Thousands of Britons are trapped at airports while easyJet cancels 80 more flights

Holidaymakers in the UK have faced even more chaos in travel as easyJet canceled 80 more flights on Sunday, Eurostar trains experienced more delays and roads began to get clogged with returning drivers. mid-term and getaway weekend getaways.

Tens of thousands of British travelers are estimated to be stranded at European airports after nearly 200 flight cancellations over the weekend.

When the four-day platinum jubilee weekend came to an end, along with the half-term holiday for most schools in England and Wales, easyJet said it had canceled about 80 flights “due to the difficult current operating environment”, affecting about 12,000 people.

A handful of British Airways and Wizz Air flights to Gatwick were also canceled on Sunday and some 3,000 passengers on their way to Luton were diverted to other airports after a temporary power outage affected air traffic control systems. .

A problem with the Eurostar’s electricity supply near Paris caused significant delays and cancellations in all its services to and from the French capital and long queues outside the St Pancras station terminal. , in central London. Eurostar urged passengers to postpone their journey if it was not essential.

St Pancras International Station was also packed as travelers returned at the end of the mid-term and the jubilee holiday. Photo: Dinendra Haria / LNP

Train service across the canal has been in trouble all week, with a computer crash and a death on the track in northern France resulting in delayed and canceled services.

On the roads, many of the 19 million drivers the AA had predicted would get behind the wheel over the four-day weekend began returning home, straining major routes.

In London, travel problems will continue over the next week, with 4,000 workers at the tube station leaving 24 hours on Monday after talks to prevent a strike collapse. Londoners have been told to avoid taking the Tube between Monday morning and Tuesday at 8am.

Sunday’s cancellations of easyJet mainly affected Gatwick Airport. They arrive after 25 departures and 22 arrivals from downtown West Sussex were canceled on Saturday, affecting at least 7,000 passengers.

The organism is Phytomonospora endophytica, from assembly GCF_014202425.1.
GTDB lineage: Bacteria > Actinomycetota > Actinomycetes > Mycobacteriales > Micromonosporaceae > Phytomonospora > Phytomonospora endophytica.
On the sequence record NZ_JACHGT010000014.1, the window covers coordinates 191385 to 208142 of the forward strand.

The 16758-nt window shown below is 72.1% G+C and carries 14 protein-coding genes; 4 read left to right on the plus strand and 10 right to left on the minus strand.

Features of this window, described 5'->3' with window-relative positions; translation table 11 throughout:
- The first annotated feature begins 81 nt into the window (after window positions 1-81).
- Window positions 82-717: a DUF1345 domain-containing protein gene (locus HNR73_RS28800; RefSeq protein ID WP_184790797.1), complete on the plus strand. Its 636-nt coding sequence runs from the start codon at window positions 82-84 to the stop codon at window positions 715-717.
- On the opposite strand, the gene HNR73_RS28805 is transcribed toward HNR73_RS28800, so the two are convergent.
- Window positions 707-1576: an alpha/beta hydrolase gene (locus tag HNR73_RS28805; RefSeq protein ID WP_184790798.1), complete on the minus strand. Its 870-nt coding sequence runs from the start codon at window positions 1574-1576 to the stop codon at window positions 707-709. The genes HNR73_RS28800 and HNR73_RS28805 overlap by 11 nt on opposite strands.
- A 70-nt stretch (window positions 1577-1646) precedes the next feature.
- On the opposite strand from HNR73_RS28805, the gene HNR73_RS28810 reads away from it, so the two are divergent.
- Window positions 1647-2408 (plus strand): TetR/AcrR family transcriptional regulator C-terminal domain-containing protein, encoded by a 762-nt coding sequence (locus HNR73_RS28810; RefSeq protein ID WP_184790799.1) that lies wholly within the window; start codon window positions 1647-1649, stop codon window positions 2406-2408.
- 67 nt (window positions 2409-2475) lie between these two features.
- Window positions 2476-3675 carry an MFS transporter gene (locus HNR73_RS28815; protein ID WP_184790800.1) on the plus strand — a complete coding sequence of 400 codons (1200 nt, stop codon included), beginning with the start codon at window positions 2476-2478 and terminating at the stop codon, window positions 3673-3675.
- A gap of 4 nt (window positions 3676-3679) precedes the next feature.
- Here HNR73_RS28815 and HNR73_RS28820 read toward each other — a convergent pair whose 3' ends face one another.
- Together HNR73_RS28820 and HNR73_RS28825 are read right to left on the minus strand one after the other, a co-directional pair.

“We are very sorry and fully understand the disruption this will have caused to our customers,” the airline said. “We are focused on getting them to their destination as soon as possible.” EasyJet said it had extended customer service hours and was helping those affected find accommodation at the hotel when needed.

Flights from Barcelona, ​​Nice, Madrid, Belfast, Geneva, Corfu, Faro and Glasgow were among those affected.

It ends a disastrous week for UK airports, with the mid-term getaway marked by long queues, delayed take-offs and hundreds of flight cancellations, including more than 180 from the holiday company Tui. Staff shortages, computer problems and bad weather across Europe have been blamed for restrictions on air traffic control.

Airlines and airports are struggling to meet rising demand after all Covid international travel restrictions were lifted in the UK on 18 March.

Carriers have laid off more than 30,000 employees in the UK over the past two years when air travel came to a halt during blockades. Gatwick has 40% fewer directly hired staff than before the pandemic, while easyJet has lost 10% of its workers.

Earlier this week, Ryanair chief Michael O’Leary called for military personnel to be added to help ease the disruption at airports. Airlines have also called on the government to relax its immigration rules for European citizens to help them hire staff.

However, Transportation Secretary Grant Shapps rejected both suggestions on Sunday. Speaking on the BBC’s Sunday Morning program, he ruled out sending the armed forces to help prosecute holidaymakers and said more immigration was not the answer. “In fact, they have exactly the same problems in Europe. If you look at the problems they have in Amsterdam this weekend, there are problems all over Europe. “

Several centers around the world have also been affected by staff shortages and delays this week, including Dublin, Paris, LA, Toronto and Schiphol Airport in Amsterdam. On Saturday, the Dutch domestic airline KLM canceled all flights from other parts of Europe to Schiphol to clear a passenger traffic jam. He said he was looking to solve the problems by hiring more staff and paying higher salaries.

On Sunday, long queues had eased at most airports in the UK, with Heathrow, Manchester and Stansted saying they had not seen any major problems, but there is concern that the problems could be repeated over the holidays. summer when demand grows again.

Shapps said it was the responsibility of airports and airlines, not the government, to solve the underlying problems by hiring and training more staff.

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Airlines UK, the industry body, suggested that the state could play a more important role: “The way to solve this is through the working group announced last week by the government, where we can sit down with the ministers to consider the art of the possible in terms of practical measures that can make a difference, especially in recruitment, as we enter the summer period.

“We need to get closer and keep more people in the sector. It has been done before – the truck sector has had similar problems recently – and we will not leave any stone unturned to return the sector to normal as soon as possible “.

Shapps also said it was imperative that airlines not fly flights, which had caused some passengers to cancel all their vacations, and suggested that passengers should receive an automatic refund for canceled foreign vacations. similar to the train delay reimbursement scheme.

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